Beaujolais is quite popular at this time of year because of Beaujolais Nouveau. On the third Thursday of November (one week before Thanksgiving) some producers, mainly in the southern part of Beaujolais, release Beaujolais Nouveau, which has just been harvested, fermented, and bottled in the preceding weeks. So it’s a lighter style of wine that hasn’t spent any time aging. You can spot it pretty easily on the store shelves because it often has very bright and colorful labels. This is NOT the kind of Beaujolais I would recommend.

I recommend a Beaujolais of higher quality – a Beaujolais-Village or a Beaujolais Cru. There are 38 villages, mostly in the mid-section of the region that produce Beaujolais based on higher standards and are thus allowed to use on their labels the term “village” (sounds like vi-lahj, with emphasis on the second syllable), indicating a higher-quality wine. There are ten villages in the northern part of the region that adhere to even stricter standards. These are the Beaujolais Crus.

For most Thanksgiving dinners I’d go with either a Beaujolais-Village or a lighter style of Beaujolais Cru. You’ll be able to identify these by the name of the village on the label: Chiroubles, Fleurie, or St. -Amour.

In addition to the Riesling above, I’m bringing a Beaujolais Cru (pictured here) from the Fleurie appellation to Thanksgiving dinner this year. Like the Riesling, this particular Beaujolais comes in under $20 and can be found at many wine retailers.

Bottle #3: Sparkling white wine

Sparkling is a great option. It’s got higher acidity (a food plus!), and a festive occasion like Thanksgiving deserves a festive drink like sparkling wine. Like Riesling and Beaujolais, sparkling wine can be fairly versatile. Sparkling wine can also be a great pre-dinner drink. And personally, I’ve yet to have a Thanksgiving that didn’t include wine before the meal.

There are a bunch of different sparkling wines, the most well-known (and the most expensive) being Champagne. But you don’t have to break the bank by buying Champagne. Champagne is only made in the Champagne region of France. Sparkling wine made elsewhere with the same grape varieties and same production method as Champagne is not called Champagne simply because of labeling laws and agreements between France and other countries. Sparkling wine not made in the Champagne region but made the same way may have something like “Methode Champenoise” or “Traditional Method” on the label.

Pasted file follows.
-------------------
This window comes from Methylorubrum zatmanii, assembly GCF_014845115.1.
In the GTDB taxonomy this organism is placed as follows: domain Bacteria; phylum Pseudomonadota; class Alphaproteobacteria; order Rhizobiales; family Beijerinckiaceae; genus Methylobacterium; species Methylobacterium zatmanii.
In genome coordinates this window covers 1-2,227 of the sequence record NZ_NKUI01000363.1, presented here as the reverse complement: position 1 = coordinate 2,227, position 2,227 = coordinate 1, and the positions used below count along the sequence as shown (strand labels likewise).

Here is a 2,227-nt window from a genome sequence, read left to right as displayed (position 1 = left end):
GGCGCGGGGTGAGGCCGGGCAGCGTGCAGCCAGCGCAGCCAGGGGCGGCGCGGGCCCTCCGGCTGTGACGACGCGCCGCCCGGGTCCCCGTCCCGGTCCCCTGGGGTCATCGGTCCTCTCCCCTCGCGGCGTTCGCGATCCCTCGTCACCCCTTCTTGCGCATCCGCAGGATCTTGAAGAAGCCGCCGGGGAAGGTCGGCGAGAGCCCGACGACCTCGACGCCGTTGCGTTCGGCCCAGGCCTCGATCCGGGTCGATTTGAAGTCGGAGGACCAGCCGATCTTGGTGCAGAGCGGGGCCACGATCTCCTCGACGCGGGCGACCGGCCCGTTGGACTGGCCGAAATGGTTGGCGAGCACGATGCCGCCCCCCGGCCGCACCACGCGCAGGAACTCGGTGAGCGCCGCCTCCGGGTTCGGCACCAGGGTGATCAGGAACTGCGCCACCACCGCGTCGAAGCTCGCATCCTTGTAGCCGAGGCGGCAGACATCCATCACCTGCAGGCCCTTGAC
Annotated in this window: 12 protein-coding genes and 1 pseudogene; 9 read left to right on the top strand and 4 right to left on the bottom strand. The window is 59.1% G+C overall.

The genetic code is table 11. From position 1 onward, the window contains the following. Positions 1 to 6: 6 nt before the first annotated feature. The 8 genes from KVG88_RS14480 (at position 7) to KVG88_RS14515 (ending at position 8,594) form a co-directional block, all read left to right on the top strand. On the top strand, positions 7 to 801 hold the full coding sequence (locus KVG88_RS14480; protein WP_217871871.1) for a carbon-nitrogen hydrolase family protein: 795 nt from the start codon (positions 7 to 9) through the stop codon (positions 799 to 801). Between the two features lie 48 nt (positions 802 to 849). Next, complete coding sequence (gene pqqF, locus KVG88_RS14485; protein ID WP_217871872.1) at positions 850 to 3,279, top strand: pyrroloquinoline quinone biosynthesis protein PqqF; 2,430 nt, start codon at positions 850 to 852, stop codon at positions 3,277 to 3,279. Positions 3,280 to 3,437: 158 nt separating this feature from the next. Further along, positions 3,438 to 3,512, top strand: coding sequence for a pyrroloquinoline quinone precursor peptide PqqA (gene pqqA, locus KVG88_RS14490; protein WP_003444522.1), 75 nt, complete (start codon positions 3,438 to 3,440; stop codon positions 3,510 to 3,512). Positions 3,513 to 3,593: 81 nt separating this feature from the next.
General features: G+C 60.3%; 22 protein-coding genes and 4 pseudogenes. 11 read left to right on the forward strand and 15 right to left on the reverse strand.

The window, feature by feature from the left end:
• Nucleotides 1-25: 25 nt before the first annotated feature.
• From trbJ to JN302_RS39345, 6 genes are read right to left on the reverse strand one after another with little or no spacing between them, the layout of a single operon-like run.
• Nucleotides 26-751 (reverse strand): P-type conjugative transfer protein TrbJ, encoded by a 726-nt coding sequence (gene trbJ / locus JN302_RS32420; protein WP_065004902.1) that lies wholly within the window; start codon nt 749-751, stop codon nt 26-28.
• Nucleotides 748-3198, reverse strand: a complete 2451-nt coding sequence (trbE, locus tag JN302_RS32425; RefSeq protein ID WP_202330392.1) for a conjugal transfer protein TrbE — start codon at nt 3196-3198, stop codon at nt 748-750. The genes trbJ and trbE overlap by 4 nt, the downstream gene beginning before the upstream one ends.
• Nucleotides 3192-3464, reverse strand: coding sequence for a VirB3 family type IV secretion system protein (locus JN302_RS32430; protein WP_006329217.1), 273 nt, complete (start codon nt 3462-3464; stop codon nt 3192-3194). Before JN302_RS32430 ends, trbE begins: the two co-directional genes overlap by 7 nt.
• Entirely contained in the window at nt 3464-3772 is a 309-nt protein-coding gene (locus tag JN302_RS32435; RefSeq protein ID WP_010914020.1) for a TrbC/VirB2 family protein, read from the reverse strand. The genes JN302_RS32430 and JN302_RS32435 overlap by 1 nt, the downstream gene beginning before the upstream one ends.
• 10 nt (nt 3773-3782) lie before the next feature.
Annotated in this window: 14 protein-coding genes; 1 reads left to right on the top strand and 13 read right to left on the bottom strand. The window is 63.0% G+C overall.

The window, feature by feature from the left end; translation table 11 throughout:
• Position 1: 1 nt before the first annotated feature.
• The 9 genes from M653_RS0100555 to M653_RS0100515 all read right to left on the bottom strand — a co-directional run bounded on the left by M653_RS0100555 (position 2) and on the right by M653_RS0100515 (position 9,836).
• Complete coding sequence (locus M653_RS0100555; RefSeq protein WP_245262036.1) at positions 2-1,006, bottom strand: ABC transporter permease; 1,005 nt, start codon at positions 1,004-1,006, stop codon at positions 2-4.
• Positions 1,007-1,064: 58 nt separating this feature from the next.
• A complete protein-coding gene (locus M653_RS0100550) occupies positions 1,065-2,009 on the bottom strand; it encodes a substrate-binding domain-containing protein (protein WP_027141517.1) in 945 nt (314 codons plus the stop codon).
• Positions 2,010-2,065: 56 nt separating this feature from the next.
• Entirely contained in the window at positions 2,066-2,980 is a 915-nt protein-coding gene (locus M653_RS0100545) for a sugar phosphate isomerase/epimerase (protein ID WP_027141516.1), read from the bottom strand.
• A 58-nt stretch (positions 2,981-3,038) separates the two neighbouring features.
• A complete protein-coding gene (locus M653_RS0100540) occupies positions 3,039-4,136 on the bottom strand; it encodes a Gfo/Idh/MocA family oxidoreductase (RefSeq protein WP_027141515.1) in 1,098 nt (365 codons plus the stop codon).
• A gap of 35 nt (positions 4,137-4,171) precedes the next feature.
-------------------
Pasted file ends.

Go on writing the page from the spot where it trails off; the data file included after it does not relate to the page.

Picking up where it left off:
A Cremant d’Alsace is my choice alternative to Champagne. It’s produced in the Alsace region of France (bordering Germany) and is much more affordable than most Champagnes. Cava from Spain is another good – and affordable – alternative.

And don’t forget to serve your wines at the right temperatures!


Ok, so you’ve got your basic wines, feeling good about Thanksgiving dinner. But you want to do something more. (Maybe something that will impress the in-laws?)

Let’s talk dessert. Pumpkin pie is the traditional Thanksgiving dessert. But apple pie and pecan pie are quite popular too. (My Thanksgiving hostess the past few years makes a ridiculously amazing apple pie.) For dessert I’d go with a Tawny Port. You’re going to spend more (sometimes a lot more), but if you’re going for extra credit, it’ll be worth it. Plus, an open bottle of Port lasts much longer than other wines so don’t feel you have to drink it all right away.

The flavors of a Tawny Port – caramel, cinnamon, walnuts or hazelnuts – are going to go well with the baking spices (allspice, cloves, nutmeg, cinnamon, ginger) and pumpkin flavor of the pie. 

The same goes for the spices and flavor of apple pie. And if you go one step further and have your apple pie the Wisconsin way, it’ll be even better. I grew up in Wisconsin and my dad claims it should be against the law to have apple pie without a thick slice of sharp cheddar cheese. Yes, cheddar cheese. (Really, try it.)

If your Thanksgiving pie of choice is pecan, you might want to try a Ruby Port instead of a Tawny Port. This will be a bit fruitier and the sweetness of the Port will complement the sweetness of the pie’s brown sugar.

But keep in mind, Port is a fortified wine so it has a higher alcohol content. You’ll want to pour much less than a regular glass of wine.

The important thing is to not stress about the wine. Thanksgiving isn’t a time to be fretting about whether you made the right choice. It’s a time to be with people you care about (and who care about you), to enjoy being with them, and to count your blessings for the good things in your life. So be sure to take a moment during dinner, look around you, and be thankful.

Happy Thanksgiving!